I am uniquely ME: I reject the double-standard in antipsychiatry

Warning: rant.  I am coming out with this right here, right now: So bipolar is okay. Schiz is okay.  Depression is okay.  These, I hear, are maybe growing up problems or “extreme states” or maybe a “spiritual crisis.”

So lyme disease we can blame on the tick. Cancer we can blame on a tumor.  A car accident on a drunk driver and a bump on the head can be blamed on a brick.

Alcohol on the bottle.  Child abuse on the parents and spousal abuse on the spouse.  Overeating on sugar. Not eating on….

Oh, that, my friends, is a moral problem.

Get real. Do I hear a double standard in antipsychiatry?

I’m sorry, but eating disorders include anorexia and eating disorders are REAL just like any of the other so-called mental illnesses are real to those that suffer from them.  You can call these conditions “mental illness,” or anything else if you don’t like the word “mental illness.”  It’s just a name, right?

It’s psychiatry’s fault that they called them “mental illnesses” and imprisoned people, which they never should have done. It’s psychiatry’s fault that they lied to people and said, “It’s for life,” when in fact, most of these so-called “illnesses” are temporary.  It’s psychiatry’s false claim that the “only” cure and “best” and “safest” cure is medication, when these pills are hardly safe and really shouldn’t be used at all, or extremely rarely.  It’s psychiatry’s fault that they lock people up willy-nilly when really, it makes no sense to further punish them who are already suffering enough!  It’s psychiatry’s fault that these doctors poke fun at patients, belittle them, and devalue their patients.  In turn, if these doctors are going to treat their patients that way, I don’t think they are very valuable as doctors, do you?

I hate psychiatry.  I hate what my psychiatrists did to me.  I hated that they denied me care, saying that eating disorders were “nothing” or “trivial.”  I hated that they lied to my parents, betrayed my confidentiality, treated me like a child, and raked in thousands from our family.  I hated being tied to a bed and left for dead for six hours.  I hated their antisemitism.  I hated that they treated me like I was an imbecile.  I hated the way they mimicked me, poked fun at me, laughed at me behind my back and right in front of me, yelled at me, called me a liar.  I hated the quacks.  I hated the accusations.  I hated that therapists sexually abused me.  I hated the “state hospital” threats, and the real state hospital, and electroshock, and force-feeding.  I hated being stripped naked, searched, and thrown into an empty room like a caged animal.  I hated the forced drugging.  I hated that doctors saved my life only because in doing so, they were avoiding an imagined lawsuit.

This is healthcare? No, it ain’t. Healthcare for the very rich…I’ve heard they sometimes get private rooms.

I have an eating disorder and it’s no different from any other so-called “mental illness.”  If anyone in antipsychiatry wants to discriminate against me because they feel that my having starved myself was some “moral choice,” go ahead.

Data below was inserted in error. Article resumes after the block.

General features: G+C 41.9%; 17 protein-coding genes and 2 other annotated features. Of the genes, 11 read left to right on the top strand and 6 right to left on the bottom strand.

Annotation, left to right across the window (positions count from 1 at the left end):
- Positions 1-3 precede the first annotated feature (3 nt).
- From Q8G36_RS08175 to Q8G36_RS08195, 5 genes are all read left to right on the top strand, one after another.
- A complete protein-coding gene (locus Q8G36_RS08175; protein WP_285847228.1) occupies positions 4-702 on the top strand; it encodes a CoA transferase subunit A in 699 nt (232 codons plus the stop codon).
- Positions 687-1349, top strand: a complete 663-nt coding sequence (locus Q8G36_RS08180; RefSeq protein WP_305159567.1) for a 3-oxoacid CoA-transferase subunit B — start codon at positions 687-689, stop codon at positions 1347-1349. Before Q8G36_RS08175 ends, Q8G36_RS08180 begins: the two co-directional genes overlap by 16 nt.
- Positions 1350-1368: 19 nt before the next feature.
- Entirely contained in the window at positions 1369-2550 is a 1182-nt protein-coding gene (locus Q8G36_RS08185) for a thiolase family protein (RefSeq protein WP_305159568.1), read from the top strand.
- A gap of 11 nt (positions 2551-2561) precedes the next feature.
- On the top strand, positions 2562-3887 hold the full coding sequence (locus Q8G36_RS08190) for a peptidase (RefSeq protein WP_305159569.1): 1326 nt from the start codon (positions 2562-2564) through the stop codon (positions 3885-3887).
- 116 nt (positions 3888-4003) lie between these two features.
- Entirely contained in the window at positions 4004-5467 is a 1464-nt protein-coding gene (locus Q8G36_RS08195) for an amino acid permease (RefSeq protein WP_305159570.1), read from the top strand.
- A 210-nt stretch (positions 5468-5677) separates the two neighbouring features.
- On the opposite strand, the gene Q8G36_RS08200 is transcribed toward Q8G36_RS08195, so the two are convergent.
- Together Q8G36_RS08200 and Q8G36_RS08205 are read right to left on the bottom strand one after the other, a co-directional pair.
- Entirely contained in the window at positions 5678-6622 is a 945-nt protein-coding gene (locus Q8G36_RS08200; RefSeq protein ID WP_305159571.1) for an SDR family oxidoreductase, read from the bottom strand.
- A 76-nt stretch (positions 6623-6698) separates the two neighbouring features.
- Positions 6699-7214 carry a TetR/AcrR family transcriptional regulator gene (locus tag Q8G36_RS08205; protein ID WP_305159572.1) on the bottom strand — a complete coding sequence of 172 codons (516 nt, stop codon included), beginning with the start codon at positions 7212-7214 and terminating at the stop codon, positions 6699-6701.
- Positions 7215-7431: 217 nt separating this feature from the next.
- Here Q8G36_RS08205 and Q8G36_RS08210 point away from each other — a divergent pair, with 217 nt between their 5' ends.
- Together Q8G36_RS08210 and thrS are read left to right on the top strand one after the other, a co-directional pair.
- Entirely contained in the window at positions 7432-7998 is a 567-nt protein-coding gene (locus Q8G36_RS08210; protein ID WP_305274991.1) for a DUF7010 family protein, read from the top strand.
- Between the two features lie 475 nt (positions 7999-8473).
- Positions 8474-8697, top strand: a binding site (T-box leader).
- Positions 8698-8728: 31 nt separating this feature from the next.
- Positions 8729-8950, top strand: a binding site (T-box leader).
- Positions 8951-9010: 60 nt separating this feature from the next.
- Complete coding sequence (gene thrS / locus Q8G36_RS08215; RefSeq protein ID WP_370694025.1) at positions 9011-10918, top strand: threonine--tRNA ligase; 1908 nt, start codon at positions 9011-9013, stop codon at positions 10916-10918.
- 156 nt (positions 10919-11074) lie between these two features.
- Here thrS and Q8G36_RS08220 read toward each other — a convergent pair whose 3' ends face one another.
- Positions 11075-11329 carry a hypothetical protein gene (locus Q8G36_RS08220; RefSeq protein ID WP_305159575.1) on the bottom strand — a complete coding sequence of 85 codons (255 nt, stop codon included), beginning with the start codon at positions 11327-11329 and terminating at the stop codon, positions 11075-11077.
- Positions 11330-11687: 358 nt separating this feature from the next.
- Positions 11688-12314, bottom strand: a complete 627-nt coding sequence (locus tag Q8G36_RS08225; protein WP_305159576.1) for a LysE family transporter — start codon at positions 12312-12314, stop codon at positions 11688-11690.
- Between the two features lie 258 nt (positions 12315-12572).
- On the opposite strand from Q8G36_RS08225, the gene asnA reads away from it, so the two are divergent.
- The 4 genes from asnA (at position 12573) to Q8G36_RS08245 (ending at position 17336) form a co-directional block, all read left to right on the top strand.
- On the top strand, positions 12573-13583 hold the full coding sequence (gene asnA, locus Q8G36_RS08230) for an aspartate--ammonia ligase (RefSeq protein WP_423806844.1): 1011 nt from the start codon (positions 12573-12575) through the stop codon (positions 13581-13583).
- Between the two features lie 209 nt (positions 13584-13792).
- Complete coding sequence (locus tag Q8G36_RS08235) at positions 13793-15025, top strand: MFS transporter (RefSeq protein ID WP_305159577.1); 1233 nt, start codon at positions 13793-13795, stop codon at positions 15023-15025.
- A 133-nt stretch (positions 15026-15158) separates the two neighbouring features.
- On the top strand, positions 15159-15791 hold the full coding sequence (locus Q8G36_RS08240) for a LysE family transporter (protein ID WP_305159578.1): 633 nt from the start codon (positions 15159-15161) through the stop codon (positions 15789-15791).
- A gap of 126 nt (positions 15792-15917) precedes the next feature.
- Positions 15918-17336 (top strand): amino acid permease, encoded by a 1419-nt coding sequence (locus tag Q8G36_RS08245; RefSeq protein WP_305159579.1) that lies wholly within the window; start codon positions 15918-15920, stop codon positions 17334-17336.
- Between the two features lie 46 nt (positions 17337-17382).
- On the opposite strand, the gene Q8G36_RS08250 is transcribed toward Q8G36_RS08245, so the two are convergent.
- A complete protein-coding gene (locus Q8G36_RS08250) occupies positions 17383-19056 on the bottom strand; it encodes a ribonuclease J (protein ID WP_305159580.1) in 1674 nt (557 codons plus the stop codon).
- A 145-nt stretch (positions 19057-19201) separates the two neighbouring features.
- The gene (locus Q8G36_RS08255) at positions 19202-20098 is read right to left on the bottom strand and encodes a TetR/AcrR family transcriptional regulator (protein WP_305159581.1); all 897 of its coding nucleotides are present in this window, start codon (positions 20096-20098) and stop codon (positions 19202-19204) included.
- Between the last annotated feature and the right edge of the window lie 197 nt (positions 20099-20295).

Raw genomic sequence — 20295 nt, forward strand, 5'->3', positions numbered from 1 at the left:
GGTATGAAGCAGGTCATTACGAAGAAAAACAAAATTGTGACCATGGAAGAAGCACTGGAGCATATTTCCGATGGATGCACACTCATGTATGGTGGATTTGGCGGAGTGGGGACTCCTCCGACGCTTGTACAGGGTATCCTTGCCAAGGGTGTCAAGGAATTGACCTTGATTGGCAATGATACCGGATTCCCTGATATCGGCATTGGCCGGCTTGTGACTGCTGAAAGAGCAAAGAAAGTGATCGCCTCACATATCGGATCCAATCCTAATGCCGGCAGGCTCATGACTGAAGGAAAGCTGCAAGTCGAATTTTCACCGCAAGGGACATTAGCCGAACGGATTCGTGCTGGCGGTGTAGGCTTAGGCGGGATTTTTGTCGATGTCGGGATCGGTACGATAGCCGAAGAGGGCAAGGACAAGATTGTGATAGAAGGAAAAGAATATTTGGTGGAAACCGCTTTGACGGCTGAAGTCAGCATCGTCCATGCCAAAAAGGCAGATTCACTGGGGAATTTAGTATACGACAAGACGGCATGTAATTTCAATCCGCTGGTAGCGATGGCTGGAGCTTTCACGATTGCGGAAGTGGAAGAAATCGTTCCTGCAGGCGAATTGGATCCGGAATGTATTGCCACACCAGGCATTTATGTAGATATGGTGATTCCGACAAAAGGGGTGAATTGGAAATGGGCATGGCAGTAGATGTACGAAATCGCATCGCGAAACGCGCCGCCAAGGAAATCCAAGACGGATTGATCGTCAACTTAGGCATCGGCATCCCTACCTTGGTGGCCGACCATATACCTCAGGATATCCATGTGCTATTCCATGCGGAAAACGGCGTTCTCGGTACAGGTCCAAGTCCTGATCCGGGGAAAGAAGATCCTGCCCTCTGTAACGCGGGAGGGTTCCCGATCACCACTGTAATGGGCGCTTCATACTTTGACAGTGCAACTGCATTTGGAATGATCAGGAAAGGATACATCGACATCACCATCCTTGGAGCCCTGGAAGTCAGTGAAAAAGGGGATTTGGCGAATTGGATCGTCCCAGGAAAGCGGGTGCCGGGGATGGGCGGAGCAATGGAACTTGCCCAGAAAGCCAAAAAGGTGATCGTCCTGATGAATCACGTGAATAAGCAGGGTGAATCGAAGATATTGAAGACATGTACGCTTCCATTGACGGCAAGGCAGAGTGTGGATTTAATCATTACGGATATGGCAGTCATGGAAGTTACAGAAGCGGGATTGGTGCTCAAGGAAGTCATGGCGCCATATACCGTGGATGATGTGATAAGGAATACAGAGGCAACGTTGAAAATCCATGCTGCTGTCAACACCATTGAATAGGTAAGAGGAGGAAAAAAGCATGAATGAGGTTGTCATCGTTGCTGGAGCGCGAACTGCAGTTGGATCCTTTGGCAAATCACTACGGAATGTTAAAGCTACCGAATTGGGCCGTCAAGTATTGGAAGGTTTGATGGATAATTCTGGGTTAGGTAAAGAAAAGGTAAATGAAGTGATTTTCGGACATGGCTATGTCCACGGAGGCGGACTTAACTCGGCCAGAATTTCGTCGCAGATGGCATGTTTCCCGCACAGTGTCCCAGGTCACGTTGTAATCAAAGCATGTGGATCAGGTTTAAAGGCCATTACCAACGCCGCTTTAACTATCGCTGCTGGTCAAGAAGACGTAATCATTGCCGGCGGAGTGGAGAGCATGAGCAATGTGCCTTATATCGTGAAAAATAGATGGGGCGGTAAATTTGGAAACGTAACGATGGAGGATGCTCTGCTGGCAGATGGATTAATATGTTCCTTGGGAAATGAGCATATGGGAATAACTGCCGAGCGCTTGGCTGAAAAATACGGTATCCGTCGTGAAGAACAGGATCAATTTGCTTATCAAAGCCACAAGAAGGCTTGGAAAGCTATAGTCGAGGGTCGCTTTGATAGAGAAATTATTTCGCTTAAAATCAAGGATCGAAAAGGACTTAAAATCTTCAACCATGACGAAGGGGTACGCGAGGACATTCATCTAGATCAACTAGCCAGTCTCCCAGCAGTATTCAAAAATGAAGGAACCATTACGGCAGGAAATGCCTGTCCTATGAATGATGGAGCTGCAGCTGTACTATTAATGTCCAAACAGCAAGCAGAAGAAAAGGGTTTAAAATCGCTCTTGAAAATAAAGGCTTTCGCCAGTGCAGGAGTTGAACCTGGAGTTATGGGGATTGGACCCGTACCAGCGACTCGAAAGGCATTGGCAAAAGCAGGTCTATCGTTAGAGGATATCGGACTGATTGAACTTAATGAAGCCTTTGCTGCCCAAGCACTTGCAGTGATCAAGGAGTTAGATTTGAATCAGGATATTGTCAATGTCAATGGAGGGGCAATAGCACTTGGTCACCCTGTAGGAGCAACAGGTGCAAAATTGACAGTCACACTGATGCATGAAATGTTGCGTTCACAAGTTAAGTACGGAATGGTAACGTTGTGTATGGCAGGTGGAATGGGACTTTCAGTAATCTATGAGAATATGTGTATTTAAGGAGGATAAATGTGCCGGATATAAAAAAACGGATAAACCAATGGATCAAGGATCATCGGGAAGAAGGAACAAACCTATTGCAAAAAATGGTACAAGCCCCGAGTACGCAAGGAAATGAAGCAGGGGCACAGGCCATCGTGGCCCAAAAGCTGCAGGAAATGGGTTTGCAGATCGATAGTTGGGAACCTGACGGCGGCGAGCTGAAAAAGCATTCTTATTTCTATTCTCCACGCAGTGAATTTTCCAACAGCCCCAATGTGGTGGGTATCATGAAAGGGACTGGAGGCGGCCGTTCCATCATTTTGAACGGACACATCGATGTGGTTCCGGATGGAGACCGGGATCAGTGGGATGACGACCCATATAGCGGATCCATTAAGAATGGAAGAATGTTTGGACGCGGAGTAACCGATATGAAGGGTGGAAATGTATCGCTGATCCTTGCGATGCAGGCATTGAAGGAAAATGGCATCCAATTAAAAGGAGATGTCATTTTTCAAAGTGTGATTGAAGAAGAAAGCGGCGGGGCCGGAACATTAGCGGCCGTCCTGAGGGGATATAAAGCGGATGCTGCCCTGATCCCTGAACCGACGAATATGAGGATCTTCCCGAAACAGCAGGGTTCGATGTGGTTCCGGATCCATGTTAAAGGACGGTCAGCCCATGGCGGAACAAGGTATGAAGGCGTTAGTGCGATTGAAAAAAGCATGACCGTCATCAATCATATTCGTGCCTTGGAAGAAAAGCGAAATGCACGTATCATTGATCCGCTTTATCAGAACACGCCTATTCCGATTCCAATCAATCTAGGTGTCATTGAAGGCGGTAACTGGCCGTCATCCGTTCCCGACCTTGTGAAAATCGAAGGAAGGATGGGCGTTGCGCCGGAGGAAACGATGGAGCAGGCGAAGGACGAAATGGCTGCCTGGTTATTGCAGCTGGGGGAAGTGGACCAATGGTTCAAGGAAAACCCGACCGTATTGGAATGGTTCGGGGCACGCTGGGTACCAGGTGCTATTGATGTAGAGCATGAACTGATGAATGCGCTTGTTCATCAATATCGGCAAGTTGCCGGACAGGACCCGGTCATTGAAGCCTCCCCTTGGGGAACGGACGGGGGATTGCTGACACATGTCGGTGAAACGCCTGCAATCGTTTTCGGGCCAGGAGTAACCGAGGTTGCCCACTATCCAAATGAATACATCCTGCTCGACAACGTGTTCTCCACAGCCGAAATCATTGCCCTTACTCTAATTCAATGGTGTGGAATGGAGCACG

So depression is a moral choice too. And schiz is the devil.  Cancer, that’s a bad habit. And it was your fault that you walked into the woods and got bitten by a tick. I can play this game, too.  If you want to say anorexia is a choice, then I can say YOUR DISEASE was your choice, too. Go screw.

2 thoughts on “I am uniquely ME: I reject the double-standard in antipsychiatry”

  1. A moral choice, really? Wow…people have some nerve saying that to you. I get that for some people “extreme states” are better descriptors than illness, however I can see how that might create a hierarchy ie: the “cool” disorders are okay and those that aren’t “cool” aren’t. My own issues with therapy and psychiatry are different from yours I’d imagine (I’ve never been hospitalized, the diagnostic labels and the way things are being talked about are parts of the problem and therapy has been more of a bane on my existence than psychiatry). That said, I can certainly understand the idea of being labeled messed up “for life.” The idea of “once an addict, always an addict” or “you’re a cutter for life” seems more like a way to keep therapists profiting than a way to actually help people feel empowered or better about themselves. I’m so sorry to hear you’ve had all these awful experiences.

    1. Hi, Yep, agreed, and good points! I have trouble with “extreme states.” It seems like another euphemism to me, or substitute terminology. Why “extreme” when it’s clear that many folks experience this stuff? I look back and think about all the “ups and downs” I went through, and recall how it was medicalized, forced into a psychiatric mold because doctors had no clue what it means to be a writer. Did they understand, for instance, that it was “normal” to be excited about nearing the end of a writing project? No, that was labeled “mania” and I was coerced into taking more drugs.

Feedback and comments welcome!